Mik Everett is an American Regionalist author, editor, and mother who divides her time between Wichita, Kansas; Boulder, Colorado; and any one of several small towns in the canyons above Boulder which are too numerous to name. At any given time, she may in any of these places, or at a truck-stop on some highway. Her work goes wherever she goes. She writes novels, essays, short stories, and poetry, as well as non-fiction articles; she edits manuscripts; and she devotes her free time to promotion of independent literature. In addition to freelance editing, she edits for Kleft Jaw Press and co-runsSyntactics, an open mic event in Wichita, Kansas.
NAW- How long have you been writing? What made you decide that you wanted to become a writer?
When I was four years old, I told my grandmother that I wanted to grow up to be a ‘bookmaker.’ I started telling people I would be a writer as soon as I learned the word.
NAW- Tell us about your book ‘Memoirs of a Homeless Bookstore Owner.” How did you get the idea for the book?
I opened an independent bookstore in 2012 and became homeless in 2013. I blogged through the trials and tribulations of both events, and repeatedly I was told by my readers that I ought to write a book about my experiences. I doggedly rejected this idea, preferring instead to write poetry. I changed my mind and decided to write the memoirs of my life as a homeless bookstore owner during an Open Mic night at our bookstore, in which one of my favorite writers, Dustin Holland, indicated plans to follow the same path that led my family to homelessness. I wanted to refute the misperception that success– as an author, or as a bookstore owner, or anything else literary– would guarantee financial security. The book was originally self-published, but is being re-published by Unknown Press later this year.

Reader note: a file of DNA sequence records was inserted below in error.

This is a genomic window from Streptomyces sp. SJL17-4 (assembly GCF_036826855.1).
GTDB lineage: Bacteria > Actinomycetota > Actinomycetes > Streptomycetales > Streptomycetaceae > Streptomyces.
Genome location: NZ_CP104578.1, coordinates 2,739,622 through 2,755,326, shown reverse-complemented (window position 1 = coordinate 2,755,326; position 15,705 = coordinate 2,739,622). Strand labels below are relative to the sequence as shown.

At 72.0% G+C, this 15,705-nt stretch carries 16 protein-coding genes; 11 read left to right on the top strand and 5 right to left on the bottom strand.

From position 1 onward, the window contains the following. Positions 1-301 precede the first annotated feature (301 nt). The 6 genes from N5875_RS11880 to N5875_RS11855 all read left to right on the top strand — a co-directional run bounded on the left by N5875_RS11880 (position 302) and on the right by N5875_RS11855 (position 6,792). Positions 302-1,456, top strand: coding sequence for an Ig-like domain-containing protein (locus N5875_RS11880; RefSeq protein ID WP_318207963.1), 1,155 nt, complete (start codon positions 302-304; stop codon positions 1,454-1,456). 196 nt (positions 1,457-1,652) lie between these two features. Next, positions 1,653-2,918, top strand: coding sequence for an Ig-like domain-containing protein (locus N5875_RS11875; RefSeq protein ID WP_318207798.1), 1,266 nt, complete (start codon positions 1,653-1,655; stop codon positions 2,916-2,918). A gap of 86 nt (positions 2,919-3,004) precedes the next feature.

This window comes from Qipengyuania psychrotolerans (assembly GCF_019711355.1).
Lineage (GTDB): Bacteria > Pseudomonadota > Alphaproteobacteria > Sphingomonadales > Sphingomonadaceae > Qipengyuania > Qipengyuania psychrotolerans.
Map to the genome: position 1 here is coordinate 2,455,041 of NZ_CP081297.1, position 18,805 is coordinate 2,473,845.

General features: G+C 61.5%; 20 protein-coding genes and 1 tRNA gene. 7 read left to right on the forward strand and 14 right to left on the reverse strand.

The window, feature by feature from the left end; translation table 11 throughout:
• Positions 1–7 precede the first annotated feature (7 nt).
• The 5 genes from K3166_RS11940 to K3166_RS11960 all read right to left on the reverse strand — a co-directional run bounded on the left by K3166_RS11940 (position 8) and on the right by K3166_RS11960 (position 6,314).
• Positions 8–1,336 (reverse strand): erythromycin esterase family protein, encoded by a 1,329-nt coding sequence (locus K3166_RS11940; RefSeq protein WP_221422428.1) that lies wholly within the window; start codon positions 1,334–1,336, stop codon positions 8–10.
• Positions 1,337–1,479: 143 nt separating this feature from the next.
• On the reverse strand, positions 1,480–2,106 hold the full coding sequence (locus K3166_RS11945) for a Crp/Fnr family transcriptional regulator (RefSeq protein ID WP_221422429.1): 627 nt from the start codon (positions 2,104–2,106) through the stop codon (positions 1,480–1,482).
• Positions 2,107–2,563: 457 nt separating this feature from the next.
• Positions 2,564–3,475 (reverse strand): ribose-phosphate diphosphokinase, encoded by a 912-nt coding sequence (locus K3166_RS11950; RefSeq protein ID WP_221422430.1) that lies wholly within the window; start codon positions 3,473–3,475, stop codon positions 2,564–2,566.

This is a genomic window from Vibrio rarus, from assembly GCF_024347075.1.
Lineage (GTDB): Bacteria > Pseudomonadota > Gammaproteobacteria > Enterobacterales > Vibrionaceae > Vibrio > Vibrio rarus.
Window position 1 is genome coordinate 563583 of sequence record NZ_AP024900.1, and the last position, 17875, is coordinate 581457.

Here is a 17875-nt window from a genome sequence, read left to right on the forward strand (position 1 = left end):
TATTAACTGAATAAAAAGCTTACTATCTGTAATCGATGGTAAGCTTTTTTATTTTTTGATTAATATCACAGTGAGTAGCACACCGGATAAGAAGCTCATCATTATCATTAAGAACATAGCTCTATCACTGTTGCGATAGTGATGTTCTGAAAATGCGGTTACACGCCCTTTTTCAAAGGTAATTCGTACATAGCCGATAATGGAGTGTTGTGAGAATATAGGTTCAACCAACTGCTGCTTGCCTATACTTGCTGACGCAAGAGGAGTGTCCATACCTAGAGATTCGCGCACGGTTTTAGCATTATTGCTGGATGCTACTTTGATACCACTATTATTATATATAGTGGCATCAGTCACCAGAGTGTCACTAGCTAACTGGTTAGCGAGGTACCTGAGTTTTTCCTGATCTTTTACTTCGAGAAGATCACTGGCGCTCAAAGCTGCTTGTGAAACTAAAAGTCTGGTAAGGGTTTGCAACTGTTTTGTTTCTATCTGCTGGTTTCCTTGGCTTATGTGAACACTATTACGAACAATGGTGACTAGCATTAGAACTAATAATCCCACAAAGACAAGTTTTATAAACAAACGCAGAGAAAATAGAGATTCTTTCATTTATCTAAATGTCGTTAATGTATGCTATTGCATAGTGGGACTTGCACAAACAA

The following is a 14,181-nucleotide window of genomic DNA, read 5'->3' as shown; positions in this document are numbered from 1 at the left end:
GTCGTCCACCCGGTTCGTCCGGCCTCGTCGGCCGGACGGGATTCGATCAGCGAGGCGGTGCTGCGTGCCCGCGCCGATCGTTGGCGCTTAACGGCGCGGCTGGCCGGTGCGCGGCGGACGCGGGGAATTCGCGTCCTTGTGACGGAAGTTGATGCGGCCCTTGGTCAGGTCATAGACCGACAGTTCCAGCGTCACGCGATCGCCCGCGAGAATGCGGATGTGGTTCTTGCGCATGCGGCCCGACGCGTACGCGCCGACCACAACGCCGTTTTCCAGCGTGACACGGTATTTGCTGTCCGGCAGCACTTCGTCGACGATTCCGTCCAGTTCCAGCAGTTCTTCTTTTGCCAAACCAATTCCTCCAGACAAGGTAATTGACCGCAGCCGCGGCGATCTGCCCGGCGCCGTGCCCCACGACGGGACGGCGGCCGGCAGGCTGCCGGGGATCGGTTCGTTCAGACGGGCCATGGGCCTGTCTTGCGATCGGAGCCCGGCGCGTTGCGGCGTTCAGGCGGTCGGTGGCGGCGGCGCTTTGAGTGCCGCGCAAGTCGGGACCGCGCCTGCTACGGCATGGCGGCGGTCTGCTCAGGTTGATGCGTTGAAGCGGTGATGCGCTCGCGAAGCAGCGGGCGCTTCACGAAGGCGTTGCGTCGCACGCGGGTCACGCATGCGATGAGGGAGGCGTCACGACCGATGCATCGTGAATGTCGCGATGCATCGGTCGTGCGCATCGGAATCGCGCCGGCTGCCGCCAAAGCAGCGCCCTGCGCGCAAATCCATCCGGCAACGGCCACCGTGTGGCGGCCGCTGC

NAW- Tell us about your other book ‘Turtle’? What made you write non-fiction?
I wrote Turtle over the course of about seven years, beginning with my journals when I was 14, after my grandfather attempted to rape me. I wanted to offer insight into how a family that appeared so normal could go so horribly, horribly wrong.
NAW- What do you do when you are not writing?
Usually, I’m still writing. Or editing. I edit for Kleft Jaw press. I also run Syntactics open mic group in Wichita, Kansas. I try to spend as much time as possible with my daughter, in between pretending to be a successful author and stocking merchandise at a local grocery store.
NAW- How difficult is the entire publishing process for a self- published writer?
Not nearly as difficult as marketing. It’s easy to produce a book. It’s difficult to convince others that it’s worth reading. It’s even more difficult to convince others that it’s worth paying for.
NAW- Tell us about (If a Writer Falls in Love With You) You Can Never Die?
It’s a pet project that stems from my biggest claim-to-fame, a quote that I never meant to stand alone, yet has seen immense popularity on the internet. I’m hoping to collect the stories of other writers and produce an anthology.
NAW- Please name your 5 favourite books.
How I Became a Famous Novelist by Steve Hely
Tombstone Factory by John Dorsey
Women Warrior: A Memoir of a Girlhood Among Ghosts by Maxine Hong Kingston
The Blind Assassin by Margaret Atwood
Tollbooth by Bud Smith
NAW- What are your upcoming projects?
As mentioned, I’m trying to turn You Can Never Die into an anthology that will showcase a diverse sampling of authors, old and new. I’ve always got a project in the works as a Kleft Jaw editor– Right now, I’m editing Ryder Collins’ upcoming book, ‘I am hopscotch without hop.’ I also have a novel coming out through Kleft Jaw in 2015. I’ve tossed around a couple titles– “Yellow Hibiscus” and “The Poet’s Handbook of Modern Witchcraft.” It’s about a failed author who returns to her hometown after a stint with homelessness. She accepts a normal job at a normal grocery store, only to discover that during her absence, her hometown has been overrun by militant poetry gangs. I’m very excited.